McCully more mouth than trousers

by Jake Quinn

Yesterday Foreign Affairs Minister Murray McCully released cabinet papers relating to the government’s decision to change the institutional arrangements, mandate, and policy settings of NZAID.

The content of the papers suggest a gap between Cabinet and it’s Minister of Foreign Affairs or a gap between reality and his interpretation of it.

The papers (analysed here) seem to suggest that the Minister overcooked his announcements last week on the issue; as we were (almost) led to believe that NZAID was being kicked for touch and that ‘poverty alleviation’ was a thing of the past.

So what’s in the papers that says otherwise? Well, NZAID will, as indicated, lose its semi-autonomous status created in 2001 by Labour (as part of a pre-election deal with Alliance) which was designed to keep the aid budget away from mischievous politicians and their wicked ways, however, as Gordon Campbell explains:

And this is the surprise element – it [NZAID] will retain its name, its separate identity and budget allocation, plus its focus on gender, human rights and environmental factors in aid delivery, and plus its capacity to hire in the aid experts that it feels it needs to do its job.

And rather than giving it the boot in favour of cheaper tickets to the pacific islands, the papers state that New Zealand’s aid programme will continue to pursue the cause of poverty reduction.

Well isn’t that a nice surprise. So why did we need to get all uppity about that in the first place Murray?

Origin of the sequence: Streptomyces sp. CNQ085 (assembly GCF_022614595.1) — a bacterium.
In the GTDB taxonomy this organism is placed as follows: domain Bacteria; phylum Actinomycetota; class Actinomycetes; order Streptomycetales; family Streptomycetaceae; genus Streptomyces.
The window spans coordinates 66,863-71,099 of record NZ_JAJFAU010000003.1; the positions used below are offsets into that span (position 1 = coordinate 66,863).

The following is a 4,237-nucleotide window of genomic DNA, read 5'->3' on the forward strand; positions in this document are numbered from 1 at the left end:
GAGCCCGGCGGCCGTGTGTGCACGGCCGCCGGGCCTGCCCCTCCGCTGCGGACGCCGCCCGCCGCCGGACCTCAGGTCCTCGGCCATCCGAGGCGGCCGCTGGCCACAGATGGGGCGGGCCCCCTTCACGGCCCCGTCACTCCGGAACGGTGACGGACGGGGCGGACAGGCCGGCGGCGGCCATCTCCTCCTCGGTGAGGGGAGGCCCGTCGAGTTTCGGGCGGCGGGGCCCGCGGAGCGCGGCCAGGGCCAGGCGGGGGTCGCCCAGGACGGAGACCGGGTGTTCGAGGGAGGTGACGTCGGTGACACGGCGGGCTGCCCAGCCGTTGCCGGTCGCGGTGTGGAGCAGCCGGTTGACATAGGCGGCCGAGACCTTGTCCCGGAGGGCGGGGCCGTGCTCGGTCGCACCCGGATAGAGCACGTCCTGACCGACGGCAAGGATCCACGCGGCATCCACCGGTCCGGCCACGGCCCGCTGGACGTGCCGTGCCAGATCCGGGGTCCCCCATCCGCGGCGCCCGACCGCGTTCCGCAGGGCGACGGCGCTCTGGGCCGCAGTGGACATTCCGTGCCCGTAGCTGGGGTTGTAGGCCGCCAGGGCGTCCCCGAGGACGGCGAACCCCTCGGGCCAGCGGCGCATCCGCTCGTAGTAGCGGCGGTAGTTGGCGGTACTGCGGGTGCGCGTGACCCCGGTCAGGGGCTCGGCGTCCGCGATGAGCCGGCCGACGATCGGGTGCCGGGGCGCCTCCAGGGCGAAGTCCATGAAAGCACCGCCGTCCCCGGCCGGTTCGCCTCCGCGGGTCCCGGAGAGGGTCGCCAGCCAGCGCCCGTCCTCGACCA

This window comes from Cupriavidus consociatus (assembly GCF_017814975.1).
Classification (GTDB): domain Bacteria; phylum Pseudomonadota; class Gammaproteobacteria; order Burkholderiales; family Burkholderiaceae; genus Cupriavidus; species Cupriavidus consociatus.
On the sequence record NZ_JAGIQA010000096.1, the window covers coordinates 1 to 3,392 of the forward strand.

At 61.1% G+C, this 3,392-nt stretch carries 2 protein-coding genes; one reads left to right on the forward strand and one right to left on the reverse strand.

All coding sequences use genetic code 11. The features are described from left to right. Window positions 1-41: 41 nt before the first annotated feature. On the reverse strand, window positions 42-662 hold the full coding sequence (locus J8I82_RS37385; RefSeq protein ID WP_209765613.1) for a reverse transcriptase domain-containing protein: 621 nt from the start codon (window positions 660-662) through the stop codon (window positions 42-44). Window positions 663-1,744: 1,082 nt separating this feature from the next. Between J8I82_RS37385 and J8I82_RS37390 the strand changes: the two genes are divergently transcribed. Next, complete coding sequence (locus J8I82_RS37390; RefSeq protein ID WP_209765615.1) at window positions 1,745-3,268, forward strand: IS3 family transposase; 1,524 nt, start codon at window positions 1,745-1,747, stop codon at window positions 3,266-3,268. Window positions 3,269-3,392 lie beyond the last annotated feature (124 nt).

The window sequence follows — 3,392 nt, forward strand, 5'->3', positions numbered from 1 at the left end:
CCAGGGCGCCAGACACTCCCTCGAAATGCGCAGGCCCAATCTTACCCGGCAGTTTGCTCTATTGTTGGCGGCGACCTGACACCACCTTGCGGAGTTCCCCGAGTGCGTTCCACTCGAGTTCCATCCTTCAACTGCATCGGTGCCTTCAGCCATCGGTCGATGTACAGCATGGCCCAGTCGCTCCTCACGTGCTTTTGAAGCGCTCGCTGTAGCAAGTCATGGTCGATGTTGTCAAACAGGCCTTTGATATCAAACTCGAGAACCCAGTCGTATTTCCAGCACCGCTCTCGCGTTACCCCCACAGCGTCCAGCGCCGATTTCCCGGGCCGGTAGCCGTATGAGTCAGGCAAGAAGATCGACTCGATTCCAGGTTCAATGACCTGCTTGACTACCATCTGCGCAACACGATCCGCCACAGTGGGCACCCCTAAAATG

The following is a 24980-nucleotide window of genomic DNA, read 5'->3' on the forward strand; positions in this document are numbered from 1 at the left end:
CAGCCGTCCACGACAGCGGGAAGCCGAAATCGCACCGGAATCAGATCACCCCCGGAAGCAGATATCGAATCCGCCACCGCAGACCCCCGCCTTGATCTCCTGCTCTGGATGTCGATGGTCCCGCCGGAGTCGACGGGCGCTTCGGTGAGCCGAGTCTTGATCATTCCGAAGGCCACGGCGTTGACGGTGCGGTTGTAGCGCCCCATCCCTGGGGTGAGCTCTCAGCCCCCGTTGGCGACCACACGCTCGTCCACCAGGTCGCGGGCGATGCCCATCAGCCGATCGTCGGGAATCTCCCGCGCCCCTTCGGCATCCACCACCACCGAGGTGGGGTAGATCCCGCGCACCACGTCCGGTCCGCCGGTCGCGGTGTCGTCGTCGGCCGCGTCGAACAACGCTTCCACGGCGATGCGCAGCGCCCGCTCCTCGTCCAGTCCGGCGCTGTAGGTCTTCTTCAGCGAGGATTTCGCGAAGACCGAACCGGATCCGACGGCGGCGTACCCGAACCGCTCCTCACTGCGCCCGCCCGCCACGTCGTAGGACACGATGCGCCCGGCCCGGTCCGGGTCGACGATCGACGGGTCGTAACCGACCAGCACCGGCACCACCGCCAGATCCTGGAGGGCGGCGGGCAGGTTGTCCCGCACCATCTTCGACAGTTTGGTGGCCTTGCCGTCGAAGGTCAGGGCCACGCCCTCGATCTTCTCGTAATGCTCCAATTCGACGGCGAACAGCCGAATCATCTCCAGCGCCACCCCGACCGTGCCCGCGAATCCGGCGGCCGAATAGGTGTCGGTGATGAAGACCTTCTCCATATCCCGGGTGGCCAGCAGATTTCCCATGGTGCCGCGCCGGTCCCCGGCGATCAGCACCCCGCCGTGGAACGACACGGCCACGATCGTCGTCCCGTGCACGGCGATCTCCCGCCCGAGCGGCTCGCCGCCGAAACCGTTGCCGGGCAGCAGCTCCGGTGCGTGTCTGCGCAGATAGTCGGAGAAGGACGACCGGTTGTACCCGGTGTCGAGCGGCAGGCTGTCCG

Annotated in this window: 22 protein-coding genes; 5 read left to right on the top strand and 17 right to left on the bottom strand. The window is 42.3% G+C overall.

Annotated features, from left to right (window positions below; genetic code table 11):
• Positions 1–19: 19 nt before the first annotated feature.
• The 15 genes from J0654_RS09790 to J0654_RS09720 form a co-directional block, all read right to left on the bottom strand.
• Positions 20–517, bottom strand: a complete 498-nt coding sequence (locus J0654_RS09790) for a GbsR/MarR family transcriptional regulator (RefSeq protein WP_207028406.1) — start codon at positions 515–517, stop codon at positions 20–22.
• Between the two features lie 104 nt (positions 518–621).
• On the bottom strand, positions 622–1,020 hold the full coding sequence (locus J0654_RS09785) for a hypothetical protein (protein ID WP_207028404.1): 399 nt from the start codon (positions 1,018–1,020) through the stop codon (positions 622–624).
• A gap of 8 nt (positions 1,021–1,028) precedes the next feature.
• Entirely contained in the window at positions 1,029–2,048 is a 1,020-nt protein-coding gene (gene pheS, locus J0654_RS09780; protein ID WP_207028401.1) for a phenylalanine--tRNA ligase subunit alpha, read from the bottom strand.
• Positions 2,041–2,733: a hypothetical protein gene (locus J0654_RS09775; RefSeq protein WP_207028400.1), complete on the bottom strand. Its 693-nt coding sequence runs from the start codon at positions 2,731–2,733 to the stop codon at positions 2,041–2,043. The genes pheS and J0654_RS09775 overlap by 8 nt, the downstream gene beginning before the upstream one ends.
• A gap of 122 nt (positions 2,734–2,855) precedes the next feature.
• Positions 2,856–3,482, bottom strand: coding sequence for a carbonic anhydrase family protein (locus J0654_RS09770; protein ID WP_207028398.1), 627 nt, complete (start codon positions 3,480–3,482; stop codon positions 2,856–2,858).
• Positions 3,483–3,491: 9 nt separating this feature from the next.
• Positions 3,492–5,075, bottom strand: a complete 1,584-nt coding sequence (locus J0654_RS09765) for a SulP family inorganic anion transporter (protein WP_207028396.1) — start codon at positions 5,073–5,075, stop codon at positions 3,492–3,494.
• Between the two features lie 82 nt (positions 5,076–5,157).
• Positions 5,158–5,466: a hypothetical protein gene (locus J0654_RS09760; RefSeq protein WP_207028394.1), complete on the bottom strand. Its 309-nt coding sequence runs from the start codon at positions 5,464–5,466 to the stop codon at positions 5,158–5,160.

Gordon suggests that the decision to hold back the cabinet papers for a week was to allow some breathing space between McCully’s strongly worded speech on the 1st and the release of the more reasonably toned cabinet papers:

The fact it has taken an entire week – a long time in politics, and in the media cycle – can be read as an indication of McCully’s reluctance to allow his speech be readily contrasted with Cabinet’s restraint, and its reluctance to throw the aid baby out with the ideological bathwater.

So why the difference? What is the political imperative of beating up on NZAID publicly to then go on and err, not really beat them up so much. Perhaps appearance is more important than reality when it comes to the politics of ‘downsizing’ the public service and Wellington’s bureaucracy.

[UPDATE: Labour’s Grant Robertson picks up the ball here in a post titled “Which Murray to believe”]

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